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UNVIS(3)                 BSD Library Functions Manual                 UNVIS(3)

NAME
     unvis, strunvis -- decode a visual representation of characters

LIBRARY
     Standard C Library (libc, -lc)

SYNOPSIS
     #include <vis.h>

     int
     unvis(char *cp, int c, int *astate, int flag);

     int
     strunvis(char *dst, const char *src);

     int
     strunvisx(char *dst, const char *src, int flag);

DESCRIPTION
     The unvis(), strunvis() and strunvisx() functions are used to decode a visual representation of charac-ters, characters,
     ters, as produced by the vis(3) function, back into the original form.  Unvis is called with successive
     characters in c until a valid sequence is recognized, at which time the decoded character is available
     at the character pointed to by cp.  Strunvis decodes the characters pointed to by src into the buffer
     pointed to by dst.

     The strunvis() function simply copies src to dst, decoding any escape sequences along the way, and
     returns the number of characters placed into dst, or -1 if an invalid escape sequence was detected.
     The size of dst should be equal to the size of src (that is, no expansion takes place during decoding).

     The strunvisx() function does the same as the strunvis() function, but it allows you to add a flag that
     specifies the style the string src is encoded with.  Currently, the only supported flag is
     VIS_HTTPSTYLE.

     The unvis() function implements a state machine that can be used to decode an arbitrary stream of
     bytes.  All state associated with the bytes being decoded is stored outside the unvis() function (that
     is, a pointer to the state is passed in), so calls decoding different streams can be freely intermixed.
     To start decoding a stream of bytes, first initialize an integer to zero.  Call unvis() with each suc-cessive successive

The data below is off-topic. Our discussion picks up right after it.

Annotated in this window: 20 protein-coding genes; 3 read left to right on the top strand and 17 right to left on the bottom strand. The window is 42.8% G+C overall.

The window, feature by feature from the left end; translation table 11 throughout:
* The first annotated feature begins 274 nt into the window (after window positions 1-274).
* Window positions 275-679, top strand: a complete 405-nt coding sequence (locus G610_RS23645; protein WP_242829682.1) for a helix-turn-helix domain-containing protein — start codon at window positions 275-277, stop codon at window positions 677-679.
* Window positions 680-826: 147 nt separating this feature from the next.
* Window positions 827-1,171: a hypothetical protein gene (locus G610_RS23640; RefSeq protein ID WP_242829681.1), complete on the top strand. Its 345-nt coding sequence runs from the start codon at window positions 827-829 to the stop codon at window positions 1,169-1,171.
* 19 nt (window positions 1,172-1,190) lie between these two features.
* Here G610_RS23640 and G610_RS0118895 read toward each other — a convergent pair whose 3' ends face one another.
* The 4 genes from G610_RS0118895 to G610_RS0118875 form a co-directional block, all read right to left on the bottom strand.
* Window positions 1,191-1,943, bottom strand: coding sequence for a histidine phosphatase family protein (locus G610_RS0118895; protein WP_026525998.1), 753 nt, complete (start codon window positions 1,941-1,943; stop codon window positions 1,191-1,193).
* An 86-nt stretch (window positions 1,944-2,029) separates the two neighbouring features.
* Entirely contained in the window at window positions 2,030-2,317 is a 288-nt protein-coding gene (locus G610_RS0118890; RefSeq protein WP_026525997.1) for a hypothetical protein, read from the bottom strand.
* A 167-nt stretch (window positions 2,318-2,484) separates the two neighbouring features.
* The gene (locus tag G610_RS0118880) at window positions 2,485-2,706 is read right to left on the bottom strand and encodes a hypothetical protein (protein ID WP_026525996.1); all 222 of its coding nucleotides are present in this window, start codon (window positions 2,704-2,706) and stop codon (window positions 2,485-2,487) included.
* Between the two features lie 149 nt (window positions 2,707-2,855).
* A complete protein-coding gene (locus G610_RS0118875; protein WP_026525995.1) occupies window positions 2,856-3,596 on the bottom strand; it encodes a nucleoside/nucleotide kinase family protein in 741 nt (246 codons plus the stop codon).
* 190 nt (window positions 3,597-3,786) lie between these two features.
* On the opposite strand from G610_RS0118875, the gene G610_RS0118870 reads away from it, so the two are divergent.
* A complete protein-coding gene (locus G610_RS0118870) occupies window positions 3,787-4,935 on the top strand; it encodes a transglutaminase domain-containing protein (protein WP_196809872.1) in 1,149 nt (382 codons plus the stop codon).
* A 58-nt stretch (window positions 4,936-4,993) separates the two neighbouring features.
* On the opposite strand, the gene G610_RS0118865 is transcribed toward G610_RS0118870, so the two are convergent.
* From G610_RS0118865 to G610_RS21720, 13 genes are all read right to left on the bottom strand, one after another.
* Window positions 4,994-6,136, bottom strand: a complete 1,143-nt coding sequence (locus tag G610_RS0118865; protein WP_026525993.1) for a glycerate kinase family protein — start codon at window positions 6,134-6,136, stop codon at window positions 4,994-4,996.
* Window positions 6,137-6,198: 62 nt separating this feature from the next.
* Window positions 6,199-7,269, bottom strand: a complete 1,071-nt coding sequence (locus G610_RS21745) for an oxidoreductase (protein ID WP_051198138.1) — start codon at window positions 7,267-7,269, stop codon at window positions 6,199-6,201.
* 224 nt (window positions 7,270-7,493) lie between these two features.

cessive byte, along with a pointer to this integer, and a pointer to a destination character.  The
     unvis() function has several return codes that must be handled properly.  They are:

     0 (zero)         Another character is necessary; nothing has been recognized yet.

     UNVIS_VALID      A valid character has been recognized and is available at the location pointed to by
                      cp.

     UNVIS_VALIDPUSH  A valid character has been recognized and is available at the location pointed to by
                      cp; however, the character currently passed in should be passed in again.

     UNVIS_NOCHAR     A valid sequence was detected, but no character was produced.  This return code is
                      necessary to indicate a logical break between characters.

     UNVIS_SYNBAD     An invalid escape sequence was detected, or the decoder is in an unknown state.  The
                      decoder is placed into the starting state.

     When all bytes in the stream have been processed, call unvis() one more time with flag set to UNVIS_END
     to extract any remaining character (the character passed in is ignored).

     The flag argument is also used to specify the encoding style of the source.  If set to VIS_HTTPSTYLE,
     unvis() will decode URI strings as specified in RFC 1808.

     The following code fragment illustrates a proper use of unvis().

           int state = 0;
           char out;

           while ((ch = getchar()) != EOF) {
           again:
                   switch(unvis(&out, ch, &state, 0)) {
                   case 0:
                   case UNVIS_NOCHAR:
                           break;
                   case UNVIS_VALID:
                           (void) putchar(out);
                           break;
                   case UNVIS_VALIDPUSH:
                           (void) putchar(out);
                           goto again;
                   case UNVIS_SYNBAD:
                           (void)fprintf(stderr, "bad sequence!\n");
                   exit(1);
                   }
           }
           if (unvis(&out, (char)0, &state, UNVIS_END) == UNVIS_VALID)
                   (void) putchar(out);

SEE ALSO
     vis(1), vis(3)

     R. Fielding, Relative Uniform Resource Locators, RFC1808.

HISTORY
     The unvis() function first appeared in 4.4BSD.

BSD                            December 11, 1993                           BSD

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